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Status of Israel-lebanon Talks

March 23, 1983
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Despite a wave of optimism generated by Foreign Minister Yitzhak Shamir’s aides on his return from Washington last week, the talks with Lebanon have resumed without signs that an successful conclusion is imminent. After a session in Netanya yesterday, Israeli sources spoke of a “great deal of work” still to be done and of still-unresolved issues of dispute.

Among these are the status of Maj. Saad Haddad and his militia force in south Lebanon after the Israel Defense Force withdraws, and what, if any, role is to be played by the United Nations Interim Force in Lebanon (UNIFIL) or the multinational force in the area.

The Cabinet and smaller ministerial panels discussed at length the American proposals Shamir had heard from Secretary of State George Shultz in Washington–and informed sources spoke of a softening in Israel’s stand, both on security arrangements and on mutual relations with Lebanon.

It is apparent that Israel no longer insists on IDF-manned military posts inside Lebanon for a length of time following the withdrawal. Furthermore, according to informed sources, Israel is now more flexible regarding the formal nature of its normalization accord with Lebanon. Israel would probably accept a less far-reach- ing accord than it had earlier hoped for — provided there was substantial trade and tourism in practice across the border.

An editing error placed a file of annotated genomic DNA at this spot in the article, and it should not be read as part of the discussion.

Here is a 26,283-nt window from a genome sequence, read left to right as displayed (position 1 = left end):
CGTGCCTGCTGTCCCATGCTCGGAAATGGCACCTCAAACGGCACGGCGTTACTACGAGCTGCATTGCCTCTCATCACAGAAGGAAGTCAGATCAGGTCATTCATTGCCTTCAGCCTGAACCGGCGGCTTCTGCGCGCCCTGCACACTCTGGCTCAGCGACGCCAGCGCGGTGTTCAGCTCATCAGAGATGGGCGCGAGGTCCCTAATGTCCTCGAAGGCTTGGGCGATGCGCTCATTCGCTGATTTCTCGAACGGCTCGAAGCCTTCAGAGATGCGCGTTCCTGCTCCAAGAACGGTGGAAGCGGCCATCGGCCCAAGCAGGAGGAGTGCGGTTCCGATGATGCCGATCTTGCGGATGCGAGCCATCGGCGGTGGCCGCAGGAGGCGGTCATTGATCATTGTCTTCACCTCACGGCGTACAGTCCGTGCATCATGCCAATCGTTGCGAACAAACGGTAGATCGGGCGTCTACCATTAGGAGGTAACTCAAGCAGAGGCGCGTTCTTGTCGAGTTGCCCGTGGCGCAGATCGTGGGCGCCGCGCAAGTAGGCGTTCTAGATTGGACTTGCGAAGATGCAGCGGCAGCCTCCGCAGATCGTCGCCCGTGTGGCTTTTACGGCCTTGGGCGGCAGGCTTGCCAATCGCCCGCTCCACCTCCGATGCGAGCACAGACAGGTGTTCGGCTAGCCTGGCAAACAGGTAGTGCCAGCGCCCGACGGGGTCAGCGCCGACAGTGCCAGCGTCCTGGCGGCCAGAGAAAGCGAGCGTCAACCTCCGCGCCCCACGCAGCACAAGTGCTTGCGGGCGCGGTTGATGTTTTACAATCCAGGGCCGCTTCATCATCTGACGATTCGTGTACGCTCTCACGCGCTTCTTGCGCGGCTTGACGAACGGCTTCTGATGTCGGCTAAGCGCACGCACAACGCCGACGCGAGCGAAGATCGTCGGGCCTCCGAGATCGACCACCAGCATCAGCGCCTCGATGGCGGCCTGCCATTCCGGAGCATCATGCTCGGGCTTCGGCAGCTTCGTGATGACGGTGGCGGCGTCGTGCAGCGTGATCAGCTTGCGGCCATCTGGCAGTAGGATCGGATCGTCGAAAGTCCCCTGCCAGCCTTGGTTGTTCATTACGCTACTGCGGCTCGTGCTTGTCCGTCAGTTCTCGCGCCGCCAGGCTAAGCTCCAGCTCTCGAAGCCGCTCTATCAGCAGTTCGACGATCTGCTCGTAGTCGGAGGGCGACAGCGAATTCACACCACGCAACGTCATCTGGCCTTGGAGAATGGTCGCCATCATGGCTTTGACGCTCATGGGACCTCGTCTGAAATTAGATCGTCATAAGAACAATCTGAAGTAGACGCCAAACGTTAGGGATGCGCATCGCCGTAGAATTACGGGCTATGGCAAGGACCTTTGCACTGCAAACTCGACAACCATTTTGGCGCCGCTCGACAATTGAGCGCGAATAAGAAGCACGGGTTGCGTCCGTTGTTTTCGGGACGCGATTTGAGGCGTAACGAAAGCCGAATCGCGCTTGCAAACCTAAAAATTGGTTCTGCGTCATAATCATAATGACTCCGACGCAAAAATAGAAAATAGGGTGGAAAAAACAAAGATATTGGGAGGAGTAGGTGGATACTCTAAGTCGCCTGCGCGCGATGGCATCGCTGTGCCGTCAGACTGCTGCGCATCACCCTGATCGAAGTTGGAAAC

The focus of the American proposals, it is understood, is cooperation after the withdrawal between the IDF and the Lebanese army. This cooperation, at the command level and also in the field, would be designed to ensure security in the border area and prevent any return of the PLO.

But the Lebanese, with U.S. support, have been adamant in rejecting IDF-manned posts on their soil. They are also balking at Israel’s insistence that Haddad be integrated, at the head of his militia force, into the Lebanese army brigade that would be deployed in the south.

Some reports say the Beirut government would like to send Haddad abroad as an ambassador or military attache, and disband the framework of his IDF-backed militia force.

A news dispatch from Beirut yesterday cited U.S. special envoy Philip Habib as saying he would need two weeks to persuade Israel to accept Lebanon’s viewpoints on security arrangements in the south.

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